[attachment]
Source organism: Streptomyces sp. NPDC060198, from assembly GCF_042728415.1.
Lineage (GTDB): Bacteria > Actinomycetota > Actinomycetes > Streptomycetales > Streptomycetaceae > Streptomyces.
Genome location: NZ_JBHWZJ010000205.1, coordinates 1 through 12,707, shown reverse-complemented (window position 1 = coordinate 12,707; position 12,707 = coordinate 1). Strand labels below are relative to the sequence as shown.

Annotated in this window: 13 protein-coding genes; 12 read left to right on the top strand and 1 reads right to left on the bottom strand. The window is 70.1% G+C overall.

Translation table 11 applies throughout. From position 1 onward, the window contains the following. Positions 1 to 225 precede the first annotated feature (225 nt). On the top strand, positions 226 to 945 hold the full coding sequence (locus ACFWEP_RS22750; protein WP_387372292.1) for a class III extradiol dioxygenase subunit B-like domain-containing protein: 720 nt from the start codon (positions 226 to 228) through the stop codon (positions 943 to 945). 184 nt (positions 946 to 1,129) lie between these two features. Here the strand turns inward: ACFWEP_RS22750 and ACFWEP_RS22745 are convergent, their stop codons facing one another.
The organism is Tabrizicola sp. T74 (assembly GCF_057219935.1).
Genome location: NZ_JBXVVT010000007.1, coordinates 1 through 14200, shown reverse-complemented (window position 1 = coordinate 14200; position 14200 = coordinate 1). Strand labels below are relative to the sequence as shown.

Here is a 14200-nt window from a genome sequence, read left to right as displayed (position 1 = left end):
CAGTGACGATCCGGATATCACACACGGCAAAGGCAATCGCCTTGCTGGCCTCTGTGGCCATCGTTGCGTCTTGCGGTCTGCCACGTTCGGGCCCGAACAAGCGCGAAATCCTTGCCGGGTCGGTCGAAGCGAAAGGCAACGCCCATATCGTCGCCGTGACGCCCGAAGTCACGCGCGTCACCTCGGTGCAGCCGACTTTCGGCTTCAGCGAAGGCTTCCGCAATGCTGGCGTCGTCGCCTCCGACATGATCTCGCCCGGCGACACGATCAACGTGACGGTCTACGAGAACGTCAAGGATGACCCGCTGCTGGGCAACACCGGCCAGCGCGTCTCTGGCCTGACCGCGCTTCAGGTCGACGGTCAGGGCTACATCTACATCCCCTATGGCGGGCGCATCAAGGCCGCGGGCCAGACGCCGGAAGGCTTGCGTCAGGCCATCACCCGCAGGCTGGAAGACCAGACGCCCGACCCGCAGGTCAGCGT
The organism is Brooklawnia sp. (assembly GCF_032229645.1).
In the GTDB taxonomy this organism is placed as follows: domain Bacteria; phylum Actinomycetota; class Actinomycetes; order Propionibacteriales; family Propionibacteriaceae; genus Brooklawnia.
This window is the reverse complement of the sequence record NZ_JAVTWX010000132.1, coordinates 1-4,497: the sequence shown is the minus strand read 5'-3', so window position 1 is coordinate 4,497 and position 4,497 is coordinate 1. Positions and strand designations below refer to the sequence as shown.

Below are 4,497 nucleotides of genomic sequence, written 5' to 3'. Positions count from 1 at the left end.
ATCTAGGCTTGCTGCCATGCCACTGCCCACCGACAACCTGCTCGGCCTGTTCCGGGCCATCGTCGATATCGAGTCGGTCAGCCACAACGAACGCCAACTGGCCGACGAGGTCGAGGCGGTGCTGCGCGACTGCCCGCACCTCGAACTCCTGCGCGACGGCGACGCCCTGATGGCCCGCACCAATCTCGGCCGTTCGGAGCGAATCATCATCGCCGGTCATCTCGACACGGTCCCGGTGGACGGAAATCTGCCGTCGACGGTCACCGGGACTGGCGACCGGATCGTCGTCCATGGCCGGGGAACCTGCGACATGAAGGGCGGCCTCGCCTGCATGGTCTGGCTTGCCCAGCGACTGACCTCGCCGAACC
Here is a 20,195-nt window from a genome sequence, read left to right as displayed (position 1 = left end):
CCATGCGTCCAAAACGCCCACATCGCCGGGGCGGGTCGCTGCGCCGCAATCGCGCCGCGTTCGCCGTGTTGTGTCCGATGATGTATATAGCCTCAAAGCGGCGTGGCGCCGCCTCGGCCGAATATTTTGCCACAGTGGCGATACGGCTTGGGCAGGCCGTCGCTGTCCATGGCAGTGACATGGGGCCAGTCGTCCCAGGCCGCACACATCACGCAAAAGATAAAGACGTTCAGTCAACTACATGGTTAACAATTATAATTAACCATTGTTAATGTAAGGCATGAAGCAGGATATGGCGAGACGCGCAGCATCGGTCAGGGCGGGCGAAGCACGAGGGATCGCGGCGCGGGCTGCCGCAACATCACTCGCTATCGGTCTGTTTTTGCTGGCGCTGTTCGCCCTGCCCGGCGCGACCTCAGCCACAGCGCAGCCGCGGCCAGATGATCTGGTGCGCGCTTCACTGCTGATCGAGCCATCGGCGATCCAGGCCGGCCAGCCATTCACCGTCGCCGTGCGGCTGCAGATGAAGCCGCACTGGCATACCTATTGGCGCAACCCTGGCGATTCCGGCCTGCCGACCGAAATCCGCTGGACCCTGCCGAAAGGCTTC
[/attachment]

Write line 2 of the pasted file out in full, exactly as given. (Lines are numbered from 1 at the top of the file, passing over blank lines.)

Lineage (GTDB): Bacteria > Actinomycetota > Actinomycetes > Streptomycetales > Streptomycetaceae > Streptomyces.